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Marketing Rules On The Campaign Trail

Barack Obama did not go to business school, but he will win the U.S. presidency because he understands the core principle of developing a market strategy - the positioning statement. Similar to how L'Oreal became an industry leader by telling a consistent story to its customers ("Because You're Worth It"), Barack Obama has offered voters a consistent message: "The Change We Need." It's everywhere: in his speeches, in the advertising, and in the placards held his by supporters at campaign events. By contrast, John McCain's message has been inconsistent and confused.

As any marketing student knows, the positioning statement has four elements: customer target, competitor target, value proposition, and reason to believe. Obama's customer targets are the specific voters he is trying to attract: young and first-time voters, African-Americans, Hispanics, Democrats, Independents. Obama is not concerned with mainstream Republicans or the religious right, reflected in his decision to make little effort in heavily red states such as Texas, Oklahoma and Kansas. His competitor target is also pretty clear - it's not McCain, but rather George W. Bush. How many times has Obama reminded us that "John McCain voted with President Bush over 90% of the time"? Obama's advertisements even depict McCain confirming that assertion (video).

Obama's value proposition, "The Change We Need," is clear and resolute, but from the start his main problem has been establishing the reason to believe. Why should anyone think that a first-term senator from Illinois with minimal executive experience can handle the most powerful office in the world? Sure, he's an excellent speaker and has a credible record in Illinois, but president of the United States?

The answer is threefold: first, he has run a highly disciplined campaign that has been consistently on message; to put it another way, he has stuck to his value proposition. Second, his selection of Joe Biden as his running mate has shored up his foreign policy credentials. Third, in all three presidential debates, Obama showed himself to be intelligent, capable, and thoughtful about just exactly what needs change, and how he would go about implementing it.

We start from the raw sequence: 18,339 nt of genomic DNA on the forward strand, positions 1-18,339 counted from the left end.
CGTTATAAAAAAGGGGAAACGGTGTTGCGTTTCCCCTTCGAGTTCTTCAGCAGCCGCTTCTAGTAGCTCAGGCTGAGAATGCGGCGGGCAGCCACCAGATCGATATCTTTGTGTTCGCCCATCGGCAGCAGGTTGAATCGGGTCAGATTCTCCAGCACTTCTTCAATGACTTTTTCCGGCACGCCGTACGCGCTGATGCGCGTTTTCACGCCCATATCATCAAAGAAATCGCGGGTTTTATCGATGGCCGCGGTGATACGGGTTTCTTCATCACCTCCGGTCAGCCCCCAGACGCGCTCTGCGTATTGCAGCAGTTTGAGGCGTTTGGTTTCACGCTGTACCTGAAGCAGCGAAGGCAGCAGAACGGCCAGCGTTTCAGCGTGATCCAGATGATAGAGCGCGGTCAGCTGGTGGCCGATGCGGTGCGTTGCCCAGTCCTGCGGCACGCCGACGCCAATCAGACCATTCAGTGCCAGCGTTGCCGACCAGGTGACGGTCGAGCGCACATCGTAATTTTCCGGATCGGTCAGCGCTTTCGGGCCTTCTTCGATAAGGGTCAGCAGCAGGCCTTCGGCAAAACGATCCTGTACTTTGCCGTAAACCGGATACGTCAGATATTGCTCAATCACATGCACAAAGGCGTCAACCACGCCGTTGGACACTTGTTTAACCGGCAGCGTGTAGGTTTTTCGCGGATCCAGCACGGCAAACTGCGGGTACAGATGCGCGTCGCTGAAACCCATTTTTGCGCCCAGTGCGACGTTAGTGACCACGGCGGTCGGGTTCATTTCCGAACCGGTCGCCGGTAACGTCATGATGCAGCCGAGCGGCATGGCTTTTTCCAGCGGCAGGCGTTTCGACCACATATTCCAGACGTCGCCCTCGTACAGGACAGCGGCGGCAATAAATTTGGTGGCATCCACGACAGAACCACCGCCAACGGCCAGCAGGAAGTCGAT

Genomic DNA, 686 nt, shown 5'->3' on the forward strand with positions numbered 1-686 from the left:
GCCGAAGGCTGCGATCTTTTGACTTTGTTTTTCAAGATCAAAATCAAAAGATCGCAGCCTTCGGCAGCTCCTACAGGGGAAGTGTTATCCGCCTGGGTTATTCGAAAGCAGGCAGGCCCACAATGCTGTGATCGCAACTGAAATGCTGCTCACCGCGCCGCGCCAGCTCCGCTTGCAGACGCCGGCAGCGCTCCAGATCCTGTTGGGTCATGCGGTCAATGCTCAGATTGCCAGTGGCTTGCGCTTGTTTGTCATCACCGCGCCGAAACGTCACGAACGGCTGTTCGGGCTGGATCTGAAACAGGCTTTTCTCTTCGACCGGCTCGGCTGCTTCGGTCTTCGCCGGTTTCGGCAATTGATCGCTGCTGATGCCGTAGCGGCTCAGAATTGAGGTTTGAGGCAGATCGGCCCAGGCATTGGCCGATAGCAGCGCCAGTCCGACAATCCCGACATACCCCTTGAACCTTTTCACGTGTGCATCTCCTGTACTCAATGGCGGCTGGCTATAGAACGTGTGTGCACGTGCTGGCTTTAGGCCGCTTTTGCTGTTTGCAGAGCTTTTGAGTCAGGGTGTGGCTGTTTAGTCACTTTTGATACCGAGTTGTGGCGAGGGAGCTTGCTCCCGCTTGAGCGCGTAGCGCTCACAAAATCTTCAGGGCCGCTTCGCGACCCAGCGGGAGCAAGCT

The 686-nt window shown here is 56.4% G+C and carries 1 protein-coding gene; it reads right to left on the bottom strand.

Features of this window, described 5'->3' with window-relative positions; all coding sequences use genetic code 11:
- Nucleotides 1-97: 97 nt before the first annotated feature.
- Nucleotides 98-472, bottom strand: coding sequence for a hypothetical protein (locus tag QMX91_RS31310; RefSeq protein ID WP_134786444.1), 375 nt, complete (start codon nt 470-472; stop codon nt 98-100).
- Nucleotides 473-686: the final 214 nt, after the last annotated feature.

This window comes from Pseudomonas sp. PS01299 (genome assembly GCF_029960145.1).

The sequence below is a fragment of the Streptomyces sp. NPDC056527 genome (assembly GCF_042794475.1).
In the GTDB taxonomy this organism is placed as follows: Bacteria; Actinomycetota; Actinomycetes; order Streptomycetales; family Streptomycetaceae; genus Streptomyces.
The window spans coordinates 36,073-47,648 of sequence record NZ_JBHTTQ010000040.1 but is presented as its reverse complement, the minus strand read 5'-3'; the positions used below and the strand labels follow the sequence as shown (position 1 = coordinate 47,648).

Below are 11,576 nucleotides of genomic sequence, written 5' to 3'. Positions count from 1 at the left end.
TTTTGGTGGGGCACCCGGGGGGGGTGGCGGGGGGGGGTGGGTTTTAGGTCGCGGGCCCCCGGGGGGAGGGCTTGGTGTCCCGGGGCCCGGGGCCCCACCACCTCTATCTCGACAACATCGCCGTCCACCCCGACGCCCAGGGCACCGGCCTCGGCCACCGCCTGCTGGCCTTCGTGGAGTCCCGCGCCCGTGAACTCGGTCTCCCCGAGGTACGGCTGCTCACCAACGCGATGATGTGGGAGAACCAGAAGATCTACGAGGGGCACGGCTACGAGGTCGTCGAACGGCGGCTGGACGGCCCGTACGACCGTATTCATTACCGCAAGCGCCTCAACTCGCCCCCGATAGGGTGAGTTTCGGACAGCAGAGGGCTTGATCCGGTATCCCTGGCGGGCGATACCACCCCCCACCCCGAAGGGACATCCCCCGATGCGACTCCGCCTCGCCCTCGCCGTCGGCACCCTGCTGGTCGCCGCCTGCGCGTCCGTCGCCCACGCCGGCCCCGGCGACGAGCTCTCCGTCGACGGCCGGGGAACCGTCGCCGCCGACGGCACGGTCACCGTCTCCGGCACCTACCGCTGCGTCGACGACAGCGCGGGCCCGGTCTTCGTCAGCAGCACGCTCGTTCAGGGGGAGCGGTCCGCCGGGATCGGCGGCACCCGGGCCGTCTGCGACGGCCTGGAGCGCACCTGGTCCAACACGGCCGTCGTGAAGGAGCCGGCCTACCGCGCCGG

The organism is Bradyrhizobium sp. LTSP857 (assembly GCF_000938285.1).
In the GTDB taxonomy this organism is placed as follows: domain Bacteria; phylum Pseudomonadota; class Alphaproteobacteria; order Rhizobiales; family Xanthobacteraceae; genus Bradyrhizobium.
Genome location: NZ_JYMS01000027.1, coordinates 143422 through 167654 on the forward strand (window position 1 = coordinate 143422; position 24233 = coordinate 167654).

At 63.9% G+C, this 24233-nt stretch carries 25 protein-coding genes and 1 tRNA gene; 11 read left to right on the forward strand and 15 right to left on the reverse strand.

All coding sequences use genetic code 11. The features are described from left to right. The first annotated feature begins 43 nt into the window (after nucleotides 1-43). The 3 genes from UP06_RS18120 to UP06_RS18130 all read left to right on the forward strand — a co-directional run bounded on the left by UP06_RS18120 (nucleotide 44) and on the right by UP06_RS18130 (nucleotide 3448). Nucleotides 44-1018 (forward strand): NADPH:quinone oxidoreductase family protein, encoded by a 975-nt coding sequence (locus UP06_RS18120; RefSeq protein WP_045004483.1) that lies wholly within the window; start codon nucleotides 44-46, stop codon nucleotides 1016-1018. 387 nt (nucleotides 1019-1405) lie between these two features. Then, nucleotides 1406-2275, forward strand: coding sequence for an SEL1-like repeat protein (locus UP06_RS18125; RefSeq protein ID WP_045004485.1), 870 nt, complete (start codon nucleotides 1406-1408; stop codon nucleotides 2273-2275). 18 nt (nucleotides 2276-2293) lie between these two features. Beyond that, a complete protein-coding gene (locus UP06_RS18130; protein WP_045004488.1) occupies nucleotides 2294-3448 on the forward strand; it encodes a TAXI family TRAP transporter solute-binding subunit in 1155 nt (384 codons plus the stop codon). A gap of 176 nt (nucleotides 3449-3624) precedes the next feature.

John McCain, on the other hand, has got his marketing all wrong. Independents hold the key to the election, but McCain chose the right wing of the Republican Party as his customer target, evidenced by the selection of Sarah Palin as his running mate. McCain's competitor target is clearly Senator Obama, but he might have done better running against Congressional Democrats, thinking, "Things don't look good for Republicans in the House and Senate, but a McCain presidency will keep a lid on the Democrats' excesses."

McCain's real problem, though, has been his value proposition. What is it, you ask? Well, there are a few to choose from: war hero, bipartisan, courageous patriot, conservative, straight-talker, and experienced leader. While each of these is credible on its own, there is no cohesive narrative or consistent value proposition. One moment, McCain's a war hero, the next he's an experienced political leader, and then later he's a bipartisan trying to build consensus on immigration. The shoot-from-the-hip, overnight decision to select Sarah Palin, the suspension of his campaign and his personal attacks on Obama have destroyed whatever coherence a voter might try to construct. Just compare all of this to the resolute consistency of "The Change We Need."

So what should we take away from this presidential race? First, I would like to award Barack Obama an Honorary Honors grade for the marketing core course at Columbia Business School. John McCain is receiving an Honorary Fail, but he can turn this into a Low Pass by submitting an analytic paper on the role of positioning in the market strategy. Second, and more generally, the market strategy is at the core of any successful business strategy. Check with your own marketing department. If they cannot articulate a coherent positioning statement, then you have a problem!

Noel Capon is the R.C. Kopf Professor of International Marketing at Columbia Business School. He is author of The Marketing Mavens; his marketing textbook, Managing Marketing in the 21st Century, is available FREE online at www.axcesscapon.com.

 



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